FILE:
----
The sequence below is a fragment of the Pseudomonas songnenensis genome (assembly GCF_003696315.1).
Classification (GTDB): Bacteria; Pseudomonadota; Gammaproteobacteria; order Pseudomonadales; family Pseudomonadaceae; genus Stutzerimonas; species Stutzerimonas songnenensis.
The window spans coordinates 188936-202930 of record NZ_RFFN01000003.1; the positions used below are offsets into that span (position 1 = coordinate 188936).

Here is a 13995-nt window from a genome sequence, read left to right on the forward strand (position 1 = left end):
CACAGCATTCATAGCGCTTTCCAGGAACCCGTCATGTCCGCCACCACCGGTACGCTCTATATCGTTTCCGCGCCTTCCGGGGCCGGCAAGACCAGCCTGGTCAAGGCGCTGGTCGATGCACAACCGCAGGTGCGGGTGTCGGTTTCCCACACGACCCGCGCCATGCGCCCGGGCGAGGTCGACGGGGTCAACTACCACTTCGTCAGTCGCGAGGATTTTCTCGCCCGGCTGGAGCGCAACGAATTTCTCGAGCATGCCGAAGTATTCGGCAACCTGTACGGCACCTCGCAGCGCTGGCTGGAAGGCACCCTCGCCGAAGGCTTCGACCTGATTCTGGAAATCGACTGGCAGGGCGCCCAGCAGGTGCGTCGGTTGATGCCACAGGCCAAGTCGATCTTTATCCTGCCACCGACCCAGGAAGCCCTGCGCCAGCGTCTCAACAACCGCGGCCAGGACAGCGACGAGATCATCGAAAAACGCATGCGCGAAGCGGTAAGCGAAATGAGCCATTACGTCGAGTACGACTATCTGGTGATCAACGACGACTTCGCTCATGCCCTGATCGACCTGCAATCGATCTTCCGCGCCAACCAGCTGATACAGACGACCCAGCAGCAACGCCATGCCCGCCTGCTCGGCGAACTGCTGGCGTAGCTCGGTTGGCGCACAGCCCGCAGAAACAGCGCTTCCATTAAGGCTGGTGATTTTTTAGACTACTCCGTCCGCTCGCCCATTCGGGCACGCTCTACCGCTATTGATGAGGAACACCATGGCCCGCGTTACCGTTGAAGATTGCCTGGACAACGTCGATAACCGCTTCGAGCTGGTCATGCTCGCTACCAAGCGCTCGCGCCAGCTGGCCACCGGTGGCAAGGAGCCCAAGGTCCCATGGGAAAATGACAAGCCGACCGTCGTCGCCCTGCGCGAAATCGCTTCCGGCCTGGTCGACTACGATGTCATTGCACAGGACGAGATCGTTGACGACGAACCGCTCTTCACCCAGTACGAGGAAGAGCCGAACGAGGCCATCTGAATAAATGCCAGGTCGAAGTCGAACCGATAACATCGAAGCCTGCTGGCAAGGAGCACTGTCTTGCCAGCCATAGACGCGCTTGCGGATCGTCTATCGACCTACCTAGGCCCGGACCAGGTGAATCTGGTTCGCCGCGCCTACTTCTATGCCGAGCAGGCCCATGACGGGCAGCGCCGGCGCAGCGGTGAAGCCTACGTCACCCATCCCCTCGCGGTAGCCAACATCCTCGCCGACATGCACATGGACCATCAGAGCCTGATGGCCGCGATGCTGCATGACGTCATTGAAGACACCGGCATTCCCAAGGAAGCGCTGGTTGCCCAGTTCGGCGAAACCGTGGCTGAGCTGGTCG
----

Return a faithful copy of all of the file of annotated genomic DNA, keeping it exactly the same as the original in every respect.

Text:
The sequence below is a fragment of the Pseudomonas songnenensis genome (assembly GCF_003696315.1).
Classification (GTDB): Bacteria; Pseudomonadota; Gammaproteobacteria; order Pseudomonadales; family Pseudomonadaceae; genus Stutzerimonas; species Stutzerimonas songnenensis.
The window spans coordinates 188936-202930 of record NZ_RFFN01000003.1; the positions used below are offsets into that span (position 1 = coordinate 188936).

Here is a 13995-nt window from a genome sequence, read left to right on the forward strand (position 1 = left end):
CACAGCATTCATAGCGCTTTCCAGGAACCCGTCATGTCCGCCACCACCGGTACGCTCTATATCGTTTCCGCGCCTTCCGGGGCCGGCAAGACCAGCCTGGTCAAGGCGCTGGTCGATGCACAACCGCAGGTGCGGGTGTCGGTTTCCCACACGACCCGCGCCATGCGCCCGGGCGAGGTCGACGGGGTCAACTACCACTTCGTCAGTCGCGAGGATTTTCTCGCCCGGCTGGAGCGCAACGAATTTCTCGAGCATGCCGAAGTATTCGGCAACCTGTACGGCACCTCGCAGCGCTGGCTGGAAGGCACCCTCGCCGAAGGCTTCGACCTGATTCTGGAAATCGACTGGCAGGGCGCCCAGCAGGTGCGTCGGTTGATGCCACAGGCCAAGTCGATCTTTATCCTGCCACCGACCCAGGAAGCCCTGCGCCAGCGTCTCAACAACCGCGGCCAGGACAGCGACGAGATCATCGAAAAACGCATGCGCGAAGCGGTAAGCGAAATGAGCCATTACGTCGAGTACGACTATCTGGTGATCAACGACGACTTCGCTCATGCCCTGATCGACCTGCAATCGATCTTCCGCGCCAACCAGCTGATACAGACGACCCAGCAGCAACGCCATGCCCGCCTGCTCGGCGAACTGCTGGCGTAGCTCGGTTGGCGCACAGCCCGCAGAAACAGCGCTTCCATTAAGGCTGGTGATTTTTTAGACTACTCCGTCCGCTCGCCCATTCGGGCACGCTCTACCGCTATTGATGAGGAACACCATGGCCCGCGTTACCGTTGAAGATTGCCTGGACAACGTCGATAACCGCTTCGAGCTGGTCATGCTCGCTACCAAGCGCTCGCGCCAGCTGGCCACCGGTGGCAAGGAGCCCAAGGTCCCATGGGAAAATGACAAGCCGACCGTCGTCGCCCTGCGCGAAATCGCTTCCGGCCTGGTCGACTACGATGTCATTGCACAGGACGAGATCGTTGACGACGAACCGCTCTTCACCCAGTACGAGGAAGAGCCGAACGAGGCCATCTGAATAAATGCCAGGTCGAAGTCGAACCGATAACATCGAAGCCTGCTGGCAAGGAGCACTGTCTTGCCAGCCATAGACGCGCTTGCGGATCGTCTATCGACCTACCTAGGCCCGGACCAGGTGAATCTGGTTCGCCGCGCCTACTTCTATGCCGAGCAGGCCCATGACGGGCAGCGCCGGCGCAGCGGTGAAGCCTACGTCACCCATCCCCTCGCGGTAGCCAACATCCTCGCCGACATGCACATGGACCATCAGAGCCTGATGGCCGCGATGCTGCATGACGTCATTGAAGACACCGGCATTCCCAAGGAAGCGCTGGTTGCCCAGTTCGGCGAAACCGTGGCTGAGCTGGTCG